A solicitor in the UK earned a national average salary of £35,393, as of May 2017, according to pay research specialists Pay Scale.

Nevertheless, there are considerable regional variations and salaries increase considerable for solicitors with many years of experience or those who are working in specialist areas, such as corporate law, commercial law, complex litigation, legal document review or banking.

Whatever your salary as a solicitor, though, the one certainty in life is your liability to pay income tax. The partnerships that typically underlie the structure of a legal firm that is not a limited liability company mean that partners pay tax on the profits made by the firm.

Although this means the firm does not pay corporation tax, the firm still needs to register the business with HM Revenue & Customs (HMRC) and to register for VAT if sales of your legal services exceed £85,000 a year.

In other words, general taxation issues and the payment of VAT liabilities are likely to present major challenges to any legal practice.

Managing those tax liabilities is likely to assume an ever-more important role in a legal services market that has been described by management consultants Price Waterhouse Coopers (PwC) as increasingly competitive.

The tax challenges

There are two principal tax challenges facing the typical partnership making up the average firm of solicitors:

Self Assessment

  • this is the system used by HM Customs & Revenue for calculating the income tax due from the business run by the firm of solicitors;
  • it requires detailed information on the income of the business and the individual solicitors comprising the partnership;
  • equally detailed information is required about the costs and allowable expenses in running the firm;
  • a Self Assessment return needs to be made annually;


  • if the firm is earning more than £85,000 a year, it also needs to register for VAT;
  • VAT returns must be made and paid every three months.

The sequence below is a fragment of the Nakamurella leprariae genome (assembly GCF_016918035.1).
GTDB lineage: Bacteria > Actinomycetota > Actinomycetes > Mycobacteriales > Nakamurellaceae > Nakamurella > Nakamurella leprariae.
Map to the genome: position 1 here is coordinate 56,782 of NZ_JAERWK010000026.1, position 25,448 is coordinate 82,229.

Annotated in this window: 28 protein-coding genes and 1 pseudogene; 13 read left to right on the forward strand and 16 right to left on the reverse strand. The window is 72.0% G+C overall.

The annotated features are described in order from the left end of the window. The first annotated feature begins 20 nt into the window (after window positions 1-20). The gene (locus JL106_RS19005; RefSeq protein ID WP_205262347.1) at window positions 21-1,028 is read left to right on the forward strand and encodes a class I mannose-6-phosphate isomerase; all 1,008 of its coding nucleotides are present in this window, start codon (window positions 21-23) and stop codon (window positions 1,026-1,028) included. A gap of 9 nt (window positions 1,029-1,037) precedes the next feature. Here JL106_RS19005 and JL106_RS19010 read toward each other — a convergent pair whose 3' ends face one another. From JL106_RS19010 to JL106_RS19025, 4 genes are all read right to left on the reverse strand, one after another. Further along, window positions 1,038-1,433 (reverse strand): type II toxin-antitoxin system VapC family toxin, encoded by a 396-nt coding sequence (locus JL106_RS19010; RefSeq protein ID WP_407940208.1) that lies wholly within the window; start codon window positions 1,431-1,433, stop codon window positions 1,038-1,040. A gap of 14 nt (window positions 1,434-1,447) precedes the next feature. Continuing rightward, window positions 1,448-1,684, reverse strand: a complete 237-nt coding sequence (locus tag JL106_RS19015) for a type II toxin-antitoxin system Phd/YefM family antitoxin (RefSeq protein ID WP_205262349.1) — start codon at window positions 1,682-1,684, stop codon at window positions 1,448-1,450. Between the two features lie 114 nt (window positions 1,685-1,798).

There are stiff penalties and interest charges added to late returns of both Self Assessment forms and VAT records.

Funding tax liabilities

It is not only the administrative cost of maintaining detailed and scrupulous records for tax purposes that weighs heavily on any firm of solicitors, but also the need to fund regular payments of both income tax and VAT.

The former needs to be paid every year and the latter every three months, thus posing a significant challenge for the management of the firm’s cashflow.

To manage those cashflow requirements, many firms of solicitors may look to borrowing – and this may take one of two forms:

Secured loans

  • borrowing may be secured against the assets of the business or of individual partners;
  • these tend to be longer-term and represent an ongoing commitment to repayments of both capital and the interest which accumulates over that extended period of time – an amount of interest that may be considerable;

Unsecured loans

  • effective cashflow management with respect to tax and VAT liabilities, however, may also be achieved through the type of unsecured, fixed rate practice loan in which we specialise here at Professions Loans;
  • these are for typically much shorter terms (as short a period as three months, but extending to up to 12 months if need be);
  • this not only makes for a shorter-term commitment for the repayment of the loan, but also fewer years during which the total interest accumulates;
  • the interest rate is fixed and the monthly repayment is the same amount each month, making budgeting simpler and more straight forward;
  • The size of any such loan of course depends on your particular needs, and may be tailored to suit your precise requirements – in any sum, from just a few thousand pounds, right up to £1 million or more.

Making the most of your working capital

An unsecured loan for solicitors may help to manage your tax and VAT liabilities – with the added benefit of being able to spread the payments evenly throughout the year – but the additional working capital it brings may also provide the funding for other ways of developing and improving the commercial success of your firm of solicitors.

Such a loan might be used, for example, for the acquisition of and relocation to new offices, for improving or extending your existing premises, or for launching your acquisition of a rival firm.

The injection of additional working capital might also be used to seize the opportunities presented by new technology and information systems.

Finally, an unsecured fixed rate practice loan may also ensure the funding of the essential professional indemnity insurance needed by every solicitor working in your firm, as required by the Law Society as your protection and indemnity against professional negligence claims.

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Professions Loans Limited, Wilson House, 2 Lorne Park Road, Bournemouth, BH1 1JN Call 01244 470 807

Authorised and regulated by the Financial Conduct Authority No. 654314 - Professions Loans Limited is a credit broker and not a lender.